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Ways to combat Stress during the Holidays or Any day!

Ways to combat Stress during the Holidays or Any day!

The shopping and crowds. The back-to-back diet-busting parties. The holiday season often brings unwelcome guests — stress and depression. And it's no wonder. The holidays present a dizzying array of demands — parties, shopping, baking, cleaning and entertaining, to name just a few. We understand how easy it is to feel not so wonderful at this most wonderful time of the year. Stress is not a bad nor good thing, it just IS. The way we react, handle, manifest, and manage stress is where the typical trouble associated with stress will occur. Stress impacts our health and bodies in a multitude of ways including:

·        nervous system reactions

·        changes in weight and sleep,

·        poor digestion

·        cardiovascular disease

·        lowered immunity

·        reproductive system challenges

·        insomnia

·        chronic fatigue syndrome

·        depression

So how do you manage stress in order to live your healthiest lifestyle? Below are the things I’ve learned to do in order to manage stress. As well as ways to help dodge the seasonal blues and stay happy, healthy, and energized.

1.    Exercise is one of best ways to battle stress. People who exercise regularly are less likely to experience anxiety than those who don't exercise. For example: Stress hormones: Exercise lowers your body's stress hormones, cortisol, in the long run. It also helps release endorphins, the chemicals that improve mood. Sleep: Exercise can also improve the quality of sleep, which can be negatively affected by stress and anxiety. Confidence: Exercising regularly may make one feel more confident in their own skin, which in turn promotes mental well-being. Activities such as walking or jogging — that involve repetitive movements of large muscle groups can be particularly stress relieving, has a tranquilizing effect on your brain, and it decreases anxiety and improves sleep.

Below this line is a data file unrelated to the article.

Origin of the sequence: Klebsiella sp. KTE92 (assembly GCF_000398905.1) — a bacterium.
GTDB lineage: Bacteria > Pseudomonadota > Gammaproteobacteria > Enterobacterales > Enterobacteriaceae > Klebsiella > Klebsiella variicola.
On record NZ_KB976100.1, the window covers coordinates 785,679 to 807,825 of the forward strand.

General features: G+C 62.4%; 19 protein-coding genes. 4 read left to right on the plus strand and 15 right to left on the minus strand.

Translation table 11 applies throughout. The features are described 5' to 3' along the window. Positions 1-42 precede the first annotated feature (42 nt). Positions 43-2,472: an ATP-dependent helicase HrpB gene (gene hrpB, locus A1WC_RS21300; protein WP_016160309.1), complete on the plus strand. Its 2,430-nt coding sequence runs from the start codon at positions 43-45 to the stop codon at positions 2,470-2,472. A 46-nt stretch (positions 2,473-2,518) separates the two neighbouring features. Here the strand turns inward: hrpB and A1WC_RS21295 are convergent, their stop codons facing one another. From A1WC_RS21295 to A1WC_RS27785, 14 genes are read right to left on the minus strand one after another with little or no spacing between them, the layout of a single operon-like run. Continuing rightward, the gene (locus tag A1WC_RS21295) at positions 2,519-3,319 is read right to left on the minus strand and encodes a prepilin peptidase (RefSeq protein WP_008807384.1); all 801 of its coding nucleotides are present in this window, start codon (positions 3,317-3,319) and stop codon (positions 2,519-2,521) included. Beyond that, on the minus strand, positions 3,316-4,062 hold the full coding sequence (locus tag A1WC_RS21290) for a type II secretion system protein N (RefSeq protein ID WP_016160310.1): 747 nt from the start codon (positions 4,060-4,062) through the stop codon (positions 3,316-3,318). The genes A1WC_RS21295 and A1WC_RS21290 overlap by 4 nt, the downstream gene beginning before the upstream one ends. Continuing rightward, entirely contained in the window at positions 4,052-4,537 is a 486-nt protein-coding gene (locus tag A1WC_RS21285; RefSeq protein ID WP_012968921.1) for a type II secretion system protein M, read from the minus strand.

2.    Take a Yoga Class. Yoga is a popular method of stress relief among all age groups. Yoga styles do differ, with the same common theme- join the body and mind. Yoga does this by increasing body and breath awareness. Some studies have examined yoga's effect on mental health. Overall, research has found that yoga may enhance mood and may be as effective as antidepressant drugs at treating anxiety. The benefit of yoga for stress seems to be related to its effect on your nervous system and stress response. It may help lower cortisol levels, blood pressure and heart rate and increase gamma-aminobutyric acid (GABA), a neurotransmitter that is lowered in mood disorders.

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3.    Practice Mindfulness. Means maintaining every moment awareness of thoughts, feelings, bodily sensations, and surrounding environment. Mindfulness involves acceptance, pay attention to our thoughts and feelings without judging them. When we practice mindfulness, our thoughts tune into what we’re sensing in the present moment instead of the past or day dreaming about the future. It may help anxiety effects of negative thinking.

 

4. Do Less, Enjoy more. We go overboard to please others during the holidays: shopping, cooking, sending cards, and attending every event. Instead, take care of yourself by saying no at least once—and maybe more.

 

5. Meditate. Meditation is a way to help de-stress. Meditation doesn’t have to be ritualistic instead it can just be walking meditation outside or maybe even in your car while driving. You can meditate anywhere that you can find the space and time to breathe deeply and allow your thoughts to dissolve. The goal is not about “not thinking” because thoughts will come. Instead, the challenge is allowing those thoughts to float away like bubbles and not give them the power to take you away from the present moment.